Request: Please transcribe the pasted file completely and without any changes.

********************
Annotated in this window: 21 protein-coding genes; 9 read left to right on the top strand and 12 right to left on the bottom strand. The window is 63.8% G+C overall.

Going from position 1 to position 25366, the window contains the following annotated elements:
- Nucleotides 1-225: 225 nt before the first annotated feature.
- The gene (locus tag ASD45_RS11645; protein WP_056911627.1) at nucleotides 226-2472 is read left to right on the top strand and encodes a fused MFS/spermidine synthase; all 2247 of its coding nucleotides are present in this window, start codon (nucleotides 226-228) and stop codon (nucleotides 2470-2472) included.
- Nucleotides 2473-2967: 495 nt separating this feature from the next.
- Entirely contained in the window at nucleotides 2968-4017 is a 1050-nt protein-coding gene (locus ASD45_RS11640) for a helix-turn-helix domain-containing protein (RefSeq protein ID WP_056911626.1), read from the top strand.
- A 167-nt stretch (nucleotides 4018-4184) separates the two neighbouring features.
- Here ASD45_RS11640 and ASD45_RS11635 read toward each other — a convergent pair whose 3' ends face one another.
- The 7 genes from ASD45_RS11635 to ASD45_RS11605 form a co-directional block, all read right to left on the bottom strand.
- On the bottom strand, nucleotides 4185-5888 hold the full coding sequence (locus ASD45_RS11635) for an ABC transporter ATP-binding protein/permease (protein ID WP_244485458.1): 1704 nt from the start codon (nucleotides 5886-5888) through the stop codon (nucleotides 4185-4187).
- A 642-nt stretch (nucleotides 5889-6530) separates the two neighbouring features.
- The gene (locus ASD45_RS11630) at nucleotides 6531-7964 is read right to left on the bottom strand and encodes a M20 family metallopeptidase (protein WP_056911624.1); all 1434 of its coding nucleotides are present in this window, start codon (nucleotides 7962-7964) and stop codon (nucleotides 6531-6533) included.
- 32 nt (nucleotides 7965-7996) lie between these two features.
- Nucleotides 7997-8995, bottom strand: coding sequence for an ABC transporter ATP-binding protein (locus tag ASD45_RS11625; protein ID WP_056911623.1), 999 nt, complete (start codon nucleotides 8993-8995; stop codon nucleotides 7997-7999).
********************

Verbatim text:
Annotated in this window: 21 protein-coding genes; 9 read left to right on the top strand and 12 right to left on the bottom strand. The window is 63.8% G+C overall.

Going from position 1 to position 25366, the window contains the following annotated elements:
- Nucleotides 1-225: 225 nt before the first annotated feature.
- The gene (locus tag ASD45_RS11645; protein WP_056911627.1) at nucleotides 226-2472 is read left to right on the top strand and encodes a fused MFS/spermidine synthase; all 2247 of its coding nucleotides are present in this window, start codon (nucleotides 226-228) and stop codon (nucleotides 2470-2472) included.
- Nucleotides 2473-2967: 495 nt separating this feature from the next.
- Entirely contained in the window at nucleotides 2968-4017 is a 1050-nt protein-coding gene (locus ASD45_RS11640) for a helix-turn-helix domain-containing protein (RefSeq protein ID WP_056911626.1), read from the top strand.
- A 167-nt stretch (nucleotides 4018-4184) separates the two neighbouring features.
- Here ASD45_RS11640 and ASD45_RS11635 read toward each other — a convergent pair whose 3' ends face one another.
- The 7 genes from ASD45_RS11635 to ASD45_RS11605 form a co-directional block, all read right to left on the bottom strand.
- On the bottom strand, nucleotides 4185-5888 hold the full coding sequence (locus ASD45_RS11635) for an ABC transporter ATP-binding protein/permease (protein ID WP_244485458.1): 1704 nt from the start codon (nucleotides 5886-5888) through the stop codon (nucleotides 4185-4187).
- A 642-nt stretch (nucleotides 5889-6530) separates the two neighbouring features.
- The gene (locus ASD45_RS11630) at nucleotides 6531-7964 is read right to left on the bottom strand and encodes a M20 family metallopeptidase (protein WP_056911624.1); all 1434 of its coding nucleotides are present in this window, start codon (nucleotides 7962-7964) and stop codon (nucleotides 6531-6533) included.
- 32 nt (nucleotides 7965-7996) lie between these two features.
- Nucleotides 7997-8995, bottom strand: coding sequence for an ABC transporter ATP-binding protein (locus tag ASD45_RS11625; protein ID WP_056911623.1), 999 nt, complete (start codon nucleotides 8993-8995; stop codon nucleotides 7997-7999).